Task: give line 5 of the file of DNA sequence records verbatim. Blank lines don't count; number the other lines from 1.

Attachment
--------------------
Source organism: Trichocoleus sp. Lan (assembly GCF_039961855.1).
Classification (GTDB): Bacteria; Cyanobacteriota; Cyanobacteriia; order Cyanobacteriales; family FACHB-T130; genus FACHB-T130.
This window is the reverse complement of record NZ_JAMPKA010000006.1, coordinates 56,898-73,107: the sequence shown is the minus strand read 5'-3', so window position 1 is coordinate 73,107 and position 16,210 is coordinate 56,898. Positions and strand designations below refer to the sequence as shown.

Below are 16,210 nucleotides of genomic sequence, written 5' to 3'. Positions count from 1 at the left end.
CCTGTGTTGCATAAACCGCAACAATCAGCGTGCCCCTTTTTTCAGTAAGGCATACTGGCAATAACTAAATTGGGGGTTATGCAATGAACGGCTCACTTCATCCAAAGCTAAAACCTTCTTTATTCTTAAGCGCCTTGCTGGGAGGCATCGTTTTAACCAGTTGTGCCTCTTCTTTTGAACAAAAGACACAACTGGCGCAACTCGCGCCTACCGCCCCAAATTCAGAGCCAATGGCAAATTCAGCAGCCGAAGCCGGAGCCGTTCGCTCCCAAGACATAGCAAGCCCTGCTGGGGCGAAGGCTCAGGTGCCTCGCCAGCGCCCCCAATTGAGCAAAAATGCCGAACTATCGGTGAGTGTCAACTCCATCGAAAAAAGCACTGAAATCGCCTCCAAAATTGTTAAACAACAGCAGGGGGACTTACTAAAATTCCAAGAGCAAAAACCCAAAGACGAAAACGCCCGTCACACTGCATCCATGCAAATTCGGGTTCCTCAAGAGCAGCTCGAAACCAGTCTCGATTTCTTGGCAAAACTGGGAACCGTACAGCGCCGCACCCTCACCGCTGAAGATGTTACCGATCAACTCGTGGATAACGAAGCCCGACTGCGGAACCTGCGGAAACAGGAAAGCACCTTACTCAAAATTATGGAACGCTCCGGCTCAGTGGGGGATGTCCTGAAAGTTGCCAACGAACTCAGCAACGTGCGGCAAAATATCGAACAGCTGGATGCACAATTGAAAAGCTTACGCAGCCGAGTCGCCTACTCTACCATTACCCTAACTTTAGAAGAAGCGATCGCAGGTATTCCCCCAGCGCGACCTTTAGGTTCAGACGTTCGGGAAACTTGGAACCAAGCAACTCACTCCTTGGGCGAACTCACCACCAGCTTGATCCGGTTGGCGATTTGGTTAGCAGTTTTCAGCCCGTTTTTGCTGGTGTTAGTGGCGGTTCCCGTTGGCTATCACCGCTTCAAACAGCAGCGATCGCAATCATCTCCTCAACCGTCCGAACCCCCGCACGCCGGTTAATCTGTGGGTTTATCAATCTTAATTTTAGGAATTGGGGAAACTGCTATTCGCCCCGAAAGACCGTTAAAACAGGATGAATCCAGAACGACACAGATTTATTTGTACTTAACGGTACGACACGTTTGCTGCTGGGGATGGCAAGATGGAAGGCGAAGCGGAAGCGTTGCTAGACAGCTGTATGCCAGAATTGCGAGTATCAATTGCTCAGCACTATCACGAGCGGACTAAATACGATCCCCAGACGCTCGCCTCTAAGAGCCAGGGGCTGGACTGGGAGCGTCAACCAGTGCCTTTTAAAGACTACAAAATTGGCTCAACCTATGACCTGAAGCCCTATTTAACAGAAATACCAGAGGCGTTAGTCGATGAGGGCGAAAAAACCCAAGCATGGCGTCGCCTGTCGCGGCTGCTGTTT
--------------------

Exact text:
CCTGTGTTGCATAAACCGCAACAATCAGCGTGCCCCTTTTTTCAGTAAGGCATACTGGCAATAACTAAATTGGGGGTTATGCAATGAACGGCTCACTTCATCCAAAGCTAAAACCTTCTTTATTCTTAAGCGCCTTGCTGGGAGGCATCGTTTTAACCAGTTGTGCCTCTTCTTTTGAACAAAAGACACAACTGGCGCAACTCGCGCCTACCGCCCCAAATTCAGAGCCAATGGCAAATTCAGCAGCCGAAGCCGGAGCCGTTCGCTCCCAAGACATAGCAAGCCCTGCTGGGGCGAAGGCTCAGGTGCCTCGCCAGCGCCCCCAATTGAGCAAAAATGCCGAACTATCGGTGAGTGTCAACTCCATCGAAAAAAGCACTGAAATCGCCTCCAAAATTGTTAAACAACAGCAGGGGGACTTACTAAAATTCCAAGAGCAAAAACCCAAAGACGAAAACGCCCGTCACACTGCATCCATGCAAATTCGGGTTCCTCAAGAGCAGCTCGAAACCAGTCTCGATTTCTTGGCAAAACTGGGAACCGTACAGCGCCGCACCCTCACCGCTGAAGATGTTACCGATCAACTCGTGGATAACGAAGCCCGACTGCGGAACCTGCGGAAACAGGAAAGCACCTTACTCAAAATTATGGAACGCTCCGGCTCAGTGGGGGATGTCCTGAAAGTTGCCAACGAACTCAGCAACGTGCGGCAAAATATCGAACAGCTGGATGCACAATTGAAAAGCTTACGCAGCCGAGTCGCCTACTCTACCATTACCCTAACTTTAGAAGAAGCGATCGCAGGTATTCCCCCAGCGCGACCTTTAGGTTCAGACGTTCGGGAAACTTGGAACCAAGCAACTCACTCCTTGGGCGAACTCACCACCAGCTTGATCCGGTTGGCGATTTGGTTAGCAGTTTTCAGCCCGTTTTTGCTGGTGTTAGTGGCGGTTCCCGTTGGCTATCACCGCTTCAAACAGCAGCGATCGCAATCATCTCCTCAACCGTCCGAACCCCCGCACGCCGGTTAATCTGTGGGTTTATCAATCTTAATTTTAGGAATTGGGGAAACTGCTATTCGCCCCGAAAGACCGTTAAAACAGGATGAATCCAGAACGACACAGATTTATTTGTACTTAACGGTACGACACGTTTGCTGCTGGGGATGGCAAGATGGAAGGCGAAGCGGAAGCGTTGCTAGACAGCTGTATGCCAGAATTGCGAGTATCAATTGCTCAGCACTATCACGAGCGGACTAAATACGATCCCCAGACGCTCGCCTCTAAGAGCCAGGGGCTGGACTGGGAGCGTCAACCAGTGCCTTTTAAAGACTACAAAATTGGCTCAACCTATGACCTGAAGCCCTATTTAACAGAAATACCAGAGGCGTTAGTCGATGAGGGCGAAAAAACCCAAGCATGGCGTCGCCTGTCGCGGCTGCTGTTT